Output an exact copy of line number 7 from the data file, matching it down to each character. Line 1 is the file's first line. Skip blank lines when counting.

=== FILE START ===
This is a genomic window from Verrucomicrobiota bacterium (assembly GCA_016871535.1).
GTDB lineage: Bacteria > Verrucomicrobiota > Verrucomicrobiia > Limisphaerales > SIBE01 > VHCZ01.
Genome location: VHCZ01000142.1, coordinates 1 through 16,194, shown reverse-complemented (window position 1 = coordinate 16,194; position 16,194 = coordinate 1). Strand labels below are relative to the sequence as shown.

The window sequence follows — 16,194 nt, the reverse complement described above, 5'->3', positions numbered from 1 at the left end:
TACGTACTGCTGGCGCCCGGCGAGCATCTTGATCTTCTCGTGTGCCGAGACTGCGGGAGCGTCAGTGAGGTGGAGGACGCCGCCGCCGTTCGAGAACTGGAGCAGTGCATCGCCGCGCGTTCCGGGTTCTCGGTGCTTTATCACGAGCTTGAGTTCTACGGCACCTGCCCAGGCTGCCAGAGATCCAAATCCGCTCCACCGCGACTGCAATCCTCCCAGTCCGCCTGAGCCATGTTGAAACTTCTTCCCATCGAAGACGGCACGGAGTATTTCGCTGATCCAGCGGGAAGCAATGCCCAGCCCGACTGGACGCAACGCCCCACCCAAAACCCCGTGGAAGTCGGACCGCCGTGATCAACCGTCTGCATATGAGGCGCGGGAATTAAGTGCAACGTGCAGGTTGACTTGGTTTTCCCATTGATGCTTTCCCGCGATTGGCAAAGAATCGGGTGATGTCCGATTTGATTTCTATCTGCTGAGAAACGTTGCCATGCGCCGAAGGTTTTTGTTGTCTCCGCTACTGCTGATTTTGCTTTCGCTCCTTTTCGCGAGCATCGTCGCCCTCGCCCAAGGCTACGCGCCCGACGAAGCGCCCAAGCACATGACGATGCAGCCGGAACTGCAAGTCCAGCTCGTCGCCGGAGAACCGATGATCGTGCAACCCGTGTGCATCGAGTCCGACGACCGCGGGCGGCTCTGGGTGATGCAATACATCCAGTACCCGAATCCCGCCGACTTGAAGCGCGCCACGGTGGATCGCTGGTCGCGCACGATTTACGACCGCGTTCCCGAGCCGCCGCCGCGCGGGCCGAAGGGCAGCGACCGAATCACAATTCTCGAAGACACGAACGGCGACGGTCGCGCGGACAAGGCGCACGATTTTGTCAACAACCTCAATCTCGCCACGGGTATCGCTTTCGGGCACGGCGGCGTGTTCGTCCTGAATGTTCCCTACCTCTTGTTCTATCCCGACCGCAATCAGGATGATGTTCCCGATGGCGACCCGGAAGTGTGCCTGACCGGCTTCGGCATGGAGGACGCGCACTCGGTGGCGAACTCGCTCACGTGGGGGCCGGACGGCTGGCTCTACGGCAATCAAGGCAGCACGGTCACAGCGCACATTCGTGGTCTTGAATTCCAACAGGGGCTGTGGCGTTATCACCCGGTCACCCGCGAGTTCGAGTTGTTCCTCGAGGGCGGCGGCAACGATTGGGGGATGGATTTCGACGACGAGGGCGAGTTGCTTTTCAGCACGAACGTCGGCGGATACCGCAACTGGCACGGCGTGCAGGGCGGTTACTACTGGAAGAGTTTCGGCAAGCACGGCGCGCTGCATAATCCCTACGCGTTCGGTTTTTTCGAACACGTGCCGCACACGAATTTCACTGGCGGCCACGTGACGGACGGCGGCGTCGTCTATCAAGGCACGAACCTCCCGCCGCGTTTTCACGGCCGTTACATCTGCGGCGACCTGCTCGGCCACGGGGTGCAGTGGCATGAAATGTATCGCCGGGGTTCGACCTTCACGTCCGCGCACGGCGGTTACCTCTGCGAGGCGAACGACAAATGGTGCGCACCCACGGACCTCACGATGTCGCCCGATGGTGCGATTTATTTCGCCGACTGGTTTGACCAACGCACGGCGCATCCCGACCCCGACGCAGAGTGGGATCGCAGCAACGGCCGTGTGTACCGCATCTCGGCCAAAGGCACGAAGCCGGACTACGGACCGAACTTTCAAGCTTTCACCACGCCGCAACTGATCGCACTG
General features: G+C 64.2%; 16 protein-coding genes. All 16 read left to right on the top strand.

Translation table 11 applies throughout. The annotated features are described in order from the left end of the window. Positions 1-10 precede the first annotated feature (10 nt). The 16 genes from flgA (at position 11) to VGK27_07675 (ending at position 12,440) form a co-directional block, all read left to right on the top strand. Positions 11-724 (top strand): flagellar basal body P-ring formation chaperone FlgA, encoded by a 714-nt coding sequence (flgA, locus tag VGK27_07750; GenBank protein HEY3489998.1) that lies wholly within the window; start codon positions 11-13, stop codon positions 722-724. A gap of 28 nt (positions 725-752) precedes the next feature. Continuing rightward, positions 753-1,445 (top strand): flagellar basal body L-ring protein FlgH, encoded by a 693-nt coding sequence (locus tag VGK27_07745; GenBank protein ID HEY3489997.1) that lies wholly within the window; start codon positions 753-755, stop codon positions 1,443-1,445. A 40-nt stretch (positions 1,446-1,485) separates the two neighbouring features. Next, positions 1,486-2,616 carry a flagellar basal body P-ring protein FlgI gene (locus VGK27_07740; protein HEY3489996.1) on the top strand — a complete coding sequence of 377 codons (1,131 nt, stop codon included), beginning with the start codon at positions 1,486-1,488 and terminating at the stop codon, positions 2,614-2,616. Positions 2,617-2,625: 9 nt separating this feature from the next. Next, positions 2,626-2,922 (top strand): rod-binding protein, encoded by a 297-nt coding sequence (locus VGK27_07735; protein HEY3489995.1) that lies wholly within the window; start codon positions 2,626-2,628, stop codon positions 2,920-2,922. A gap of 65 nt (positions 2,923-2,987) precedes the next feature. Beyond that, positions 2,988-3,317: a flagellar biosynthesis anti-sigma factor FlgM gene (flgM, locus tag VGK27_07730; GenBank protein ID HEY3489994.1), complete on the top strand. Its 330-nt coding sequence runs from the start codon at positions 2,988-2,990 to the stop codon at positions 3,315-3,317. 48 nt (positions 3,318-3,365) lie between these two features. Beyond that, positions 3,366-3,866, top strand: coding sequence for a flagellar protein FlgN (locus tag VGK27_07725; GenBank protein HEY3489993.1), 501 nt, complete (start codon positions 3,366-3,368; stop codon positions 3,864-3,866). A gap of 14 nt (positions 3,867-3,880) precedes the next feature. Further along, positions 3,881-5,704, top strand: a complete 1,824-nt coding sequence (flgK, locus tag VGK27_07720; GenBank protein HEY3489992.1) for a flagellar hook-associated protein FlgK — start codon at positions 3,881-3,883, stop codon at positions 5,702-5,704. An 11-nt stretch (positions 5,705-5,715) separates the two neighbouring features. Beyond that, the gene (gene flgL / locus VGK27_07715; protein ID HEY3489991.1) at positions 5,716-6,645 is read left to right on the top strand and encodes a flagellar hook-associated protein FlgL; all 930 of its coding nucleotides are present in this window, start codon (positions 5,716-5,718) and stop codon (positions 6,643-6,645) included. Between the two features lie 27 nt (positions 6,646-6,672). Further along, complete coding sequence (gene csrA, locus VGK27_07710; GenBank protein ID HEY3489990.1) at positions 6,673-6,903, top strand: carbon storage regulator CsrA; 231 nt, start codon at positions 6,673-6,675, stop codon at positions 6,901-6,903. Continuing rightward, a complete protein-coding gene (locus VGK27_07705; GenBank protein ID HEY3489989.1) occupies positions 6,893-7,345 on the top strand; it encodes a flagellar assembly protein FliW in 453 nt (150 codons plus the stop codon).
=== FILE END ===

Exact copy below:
Translation table 11 applies throughout. The annotated features are described in order from the left end of the window. Positions 1-10 precede the first annotated feature (10 nt). The 16 genes from flgA (at position 11) to VGK27_07675 (ending at position 12,440) form a co-directional block, all read left to right on the top strand. Positions 11-724 (top strand): flagellar basal body P-ring formation chaperone FlgA, encoded by a 714-nt coding sequence (flgA, locus tag VGK27_07750; GenBank protein HEY3489998.1) that lies wholly within the window; start codon positions 11-13, stop codon positions 722-724. A gap of 28 nt (positions 725-752) precedes the next feature. Continuing rightward, positions 753-1,445 (top strand): flagellar basal body L-ring protein FlgH, encoded by a 693-nt coding sequence (locus tag VGK27_07745; GenBank protein ID HEY3489997.1) that lies wholly within the window; start codon positions 753-755, stop codon positions 1,443-1,445. A 40-nt stretch (positions 1,446-1,485) separates the two neighbouring features. Next, positions 1,486-2,616 carry a flagellar basal body P-ring protein FlgI gene (locus VGK27_07740; protein HEY3489996.1) on the top strand — a complete coding sequence of 377 codons (1,131 nt, stop codon included), beginning with the start codon at positions 1,486-1,488 and terminating at the stop codon, positions 2,614-2,616. Positions 2,617-2,625: 9 nt separating this feature from the next. Next, positions 2,626-2,922 (top strand): rod-binding protein, encoded by a 297-nt coding sequence (locus VGK27_07735; protein HEY3489995.1) that lies wholly within the window; start codon positions 2,626-2,628, stop codon positions 2,920-2,922. A gap of 65 nt (positions 2,923-2,987) precedes the next feature. Beyond that, positions 2,988-3,317: a flagellar biosynthesis anti-sigma factor FlgM gene (flgM, locus tag VGK27_07730; GenBank protein ID HEY3489994.1), complete on the top strand. Its 330-nt coding sequence runs from the start codon at positions 2,988-2,990 to the stop codon at positions 3,315-3,317. 48 nt (positions 3,318-3,365) lie between these two features. Beyond that, positions 3,366-3,866, top strand: coding sequence for a flagellar protein FlgN (locus tag VGK27_07725; GenBank protein HEY3489993.1), 501 nt, complete (start codon positions 3,366-3,368; stop codon positions 3,864-3,866). A gap of 14 nt (positions 3,867-3,880) precedes the next feature. Further along, positions 3,881-5,704, top strand: a complete 1,824-nt coding sequence (flgK, locus tag VGK27_07720; GenBank protein HEY3489992.1) for a flagellar hook-associated protein FlgK — start codon at positions 3,881-3,883, stop codon at positions 5,702-5,704. An 11-nt stretch (positions 5,705-5,715) separates the two neighbouring features. Beyond that, the gene (gene flgL / locus VGK27_07715; protein ID HEY3489991.1) at positions 5,716-6,645 is read left to right on the top strand and encodes a flagellar hook-associated protein FlgL; all 930 of its coding nucleotides are present in this window, start codon (positions 5,716-5,718) and stop codon (positions 6,643-6,645) included. Between the two features lie 27 nt (positions 6,646-6,672). Further along, complete coding sequence (gene csrA, locus VGK27_07710; GenBank protein ID HEY3489990.1) at positions 6,673-6,903, top strand: carbon storage regulator CsrA; 231 nt, start codon at positions 6,673-6,675, stop codon at positions 6,901-6,903. Continuing rightward, a complete protein-coding gene (locus VGK27_07705; GenBank protein ID HEY3489989.1) occupies positions 6,893-7,345 on the top strand; it encodes a flagellar assembly protein FliW in 453 nt (150 codons plus the stop codon).